>    (however, I'm not sure whether what you call "semantics" of a URN
>    was included in the Knoxville URN at all; we had agreed that
>    things like service requests were not part of the URN but
>    that there was a need to be able to specify those things in
>    a standard manner along with a URN)
>on the other hand,
>  - it increases the probability of client configuration error
>  - if schemes tend to imply particular resolution protocols,
>    they decrease persistence of URNs
>  - schemes increase the probability that the client cannot resolve
>    a URN because it doesn't know about the "scheme", which in turn
>    reduces interoperability
>  - they make it less likely that URNs have global scope in practice
>    (since the interpretation of a URN is up to the client, and it
>    tempts clients to make special interpretation based on the "scheme")
>I don't know of any way to objectively decide whether the benefits
>of having a "scheme" outweigh the disadvantages.  My experience with
>multiprotocol email leads me to believe that having one "scheme"
>that is flexible enough to subsume all others, and putting the
>details of how to resolve names in a network-accessible database,
>is far preferable to expecting each client to know the details
>of each "scheme".
>I could personally live with having a "name space identifier" (NSI)
>in the URN as long as (a) it's not strictly tied to a protocol or
>registry, (b) the resolution of the URN doesn't depend on the client
>knowing details of the NSI portion of the URN, (c) a registry can
>delegate resolution of URNs on at least a per-(NSI+NA) basis (and
>ideally, to smaller sub-ranges of that space).
>> A scheme defines the syntax and
>> semantics associated with the remainder of the identifier.  It does not
>> define the resolution protocol; some identifiers have a scheme name which
>> matches a protocol name because that is the most meaningful name to
>> associate with a locator for which the ultimate resolution process defaults
>> to using that protocol.  In other words, the Knoxville proposal is using
>> the scheme "URN".
>> And how does the client get "configured to consult one of the registries"?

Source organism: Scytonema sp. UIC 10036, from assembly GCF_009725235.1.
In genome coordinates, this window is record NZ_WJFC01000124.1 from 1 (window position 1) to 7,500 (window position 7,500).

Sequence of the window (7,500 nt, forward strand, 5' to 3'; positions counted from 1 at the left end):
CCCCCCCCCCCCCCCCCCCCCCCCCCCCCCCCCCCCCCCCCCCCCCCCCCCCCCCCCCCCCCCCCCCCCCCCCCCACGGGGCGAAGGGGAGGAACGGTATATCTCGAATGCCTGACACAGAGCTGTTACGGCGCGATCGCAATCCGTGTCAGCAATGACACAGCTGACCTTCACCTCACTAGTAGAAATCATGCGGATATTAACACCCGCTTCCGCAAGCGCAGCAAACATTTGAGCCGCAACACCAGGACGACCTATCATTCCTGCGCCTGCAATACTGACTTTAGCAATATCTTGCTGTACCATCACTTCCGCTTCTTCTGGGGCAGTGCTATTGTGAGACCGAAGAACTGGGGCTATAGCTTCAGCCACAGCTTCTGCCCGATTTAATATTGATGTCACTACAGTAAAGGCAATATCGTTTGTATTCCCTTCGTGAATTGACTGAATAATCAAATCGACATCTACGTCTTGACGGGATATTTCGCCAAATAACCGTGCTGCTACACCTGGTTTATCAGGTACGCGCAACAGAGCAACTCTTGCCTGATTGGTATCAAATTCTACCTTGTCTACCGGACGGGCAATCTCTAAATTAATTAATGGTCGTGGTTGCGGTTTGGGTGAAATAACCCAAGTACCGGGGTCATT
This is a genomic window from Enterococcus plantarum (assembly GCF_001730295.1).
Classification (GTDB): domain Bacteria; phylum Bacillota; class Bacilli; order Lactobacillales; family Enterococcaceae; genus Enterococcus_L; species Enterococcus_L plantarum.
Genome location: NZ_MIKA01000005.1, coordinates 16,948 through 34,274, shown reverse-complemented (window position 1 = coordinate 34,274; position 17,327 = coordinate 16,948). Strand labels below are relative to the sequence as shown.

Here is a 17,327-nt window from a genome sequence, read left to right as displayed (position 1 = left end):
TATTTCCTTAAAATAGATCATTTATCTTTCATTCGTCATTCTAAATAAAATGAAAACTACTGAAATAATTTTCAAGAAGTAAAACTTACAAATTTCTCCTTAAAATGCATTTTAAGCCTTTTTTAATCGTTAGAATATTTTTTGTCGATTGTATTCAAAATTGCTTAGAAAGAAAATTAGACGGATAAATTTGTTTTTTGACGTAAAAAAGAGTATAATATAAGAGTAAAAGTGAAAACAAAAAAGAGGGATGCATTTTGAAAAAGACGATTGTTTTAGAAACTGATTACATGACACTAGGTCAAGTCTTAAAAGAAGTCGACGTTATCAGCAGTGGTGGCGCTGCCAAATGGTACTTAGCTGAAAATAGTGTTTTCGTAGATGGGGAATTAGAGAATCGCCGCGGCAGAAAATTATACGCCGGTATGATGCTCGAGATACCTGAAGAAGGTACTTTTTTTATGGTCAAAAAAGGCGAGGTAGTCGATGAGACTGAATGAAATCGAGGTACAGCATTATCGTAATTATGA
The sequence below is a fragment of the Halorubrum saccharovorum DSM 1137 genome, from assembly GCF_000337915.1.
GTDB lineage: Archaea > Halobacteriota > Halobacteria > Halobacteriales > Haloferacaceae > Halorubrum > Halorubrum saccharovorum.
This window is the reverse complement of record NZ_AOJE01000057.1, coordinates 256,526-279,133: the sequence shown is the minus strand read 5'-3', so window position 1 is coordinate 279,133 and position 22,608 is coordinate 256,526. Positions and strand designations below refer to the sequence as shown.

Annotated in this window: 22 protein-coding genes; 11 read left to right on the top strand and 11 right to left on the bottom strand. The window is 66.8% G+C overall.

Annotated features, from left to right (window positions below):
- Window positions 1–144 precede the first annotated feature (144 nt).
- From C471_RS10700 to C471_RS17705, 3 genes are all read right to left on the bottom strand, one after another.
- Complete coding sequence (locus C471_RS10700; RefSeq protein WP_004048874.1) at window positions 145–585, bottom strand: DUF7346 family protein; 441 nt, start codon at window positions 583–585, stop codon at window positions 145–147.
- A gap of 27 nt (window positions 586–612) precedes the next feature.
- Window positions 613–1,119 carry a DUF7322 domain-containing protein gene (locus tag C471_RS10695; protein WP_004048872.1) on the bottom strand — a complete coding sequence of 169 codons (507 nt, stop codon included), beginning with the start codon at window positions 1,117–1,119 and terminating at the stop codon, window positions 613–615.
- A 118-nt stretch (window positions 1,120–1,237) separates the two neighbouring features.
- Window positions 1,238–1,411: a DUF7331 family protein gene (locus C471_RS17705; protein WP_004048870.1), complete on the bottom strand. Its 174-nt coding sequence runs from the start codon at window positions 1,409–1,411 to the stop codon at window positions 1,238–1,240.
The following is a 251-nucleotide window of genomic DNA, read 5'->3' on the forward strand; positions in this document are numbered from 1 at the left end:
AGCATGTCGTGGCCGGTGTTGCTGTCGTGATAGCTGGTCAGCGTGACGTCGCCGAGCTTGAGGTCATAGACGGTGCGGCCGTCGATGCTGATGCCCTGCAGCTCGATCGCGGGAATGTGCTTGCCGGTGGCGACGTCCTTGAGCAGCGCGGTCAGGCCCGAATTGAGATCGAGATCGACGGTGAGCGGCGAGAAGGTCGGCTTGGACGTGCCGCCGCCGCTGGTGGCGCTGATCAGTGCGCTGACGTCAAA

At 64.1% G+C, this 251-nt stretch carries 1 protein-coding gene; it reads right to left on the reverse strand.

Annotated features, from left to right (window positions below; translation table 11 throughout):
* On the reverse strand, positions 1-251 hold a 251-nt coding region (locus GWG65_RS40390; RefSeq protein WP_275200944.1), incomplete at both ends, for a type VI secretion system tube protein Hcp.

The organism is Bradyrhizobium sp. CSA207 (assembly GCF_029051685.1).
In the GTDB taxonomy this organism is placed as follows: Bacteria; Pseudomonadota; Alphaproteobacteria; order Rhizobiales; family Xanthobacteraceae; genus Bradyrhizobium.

>By default, it's shipped to point to whatever registry is in vogue when
>the client was built; the site or user can customize it based on local
>needs and practice but IT WORKS OUT OF THE BOX for most users in
>most environments.
>> The WWW mechanism for doing this depends on the existence of scheme names.
>Yes, but that mechanism makes it very difficult to deploy new "schemes".
>(and a URL "scheme" isn't the same thing as a URN "scheme", at least,
>not to everybody)
>> Relative URL parsing depends on the existence of scheme names.
>We're talking about URNs, not URLs.  And if you have URNs you don't need
>relative URLs.  There are enough potential problems with extending Relative
>URLs to the URN world that I am very dubious of requiring "relative URNs" in
>URN space.
>> > Nothing about our proposal requires the client to use the URN registries.
>> > But if we were to design a scheme such that a client NEEDS "to define,
>> > without reference to any network, how identifiers are to be resolved",
>> > THAT would be undesirable.
>> >
>> > As for being able to "resolve" a URN without being connected to the
>> > I don't know what this means.  Either the client has access to the
>> > services it needs to make use of a URN, or it doesn't.  If the client
>> > have access to those services, the URN isn't very useful to the client
>> > except for comparison with other URNs.

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Received on Wednesday, 29 November 1995 22:46:24 UTC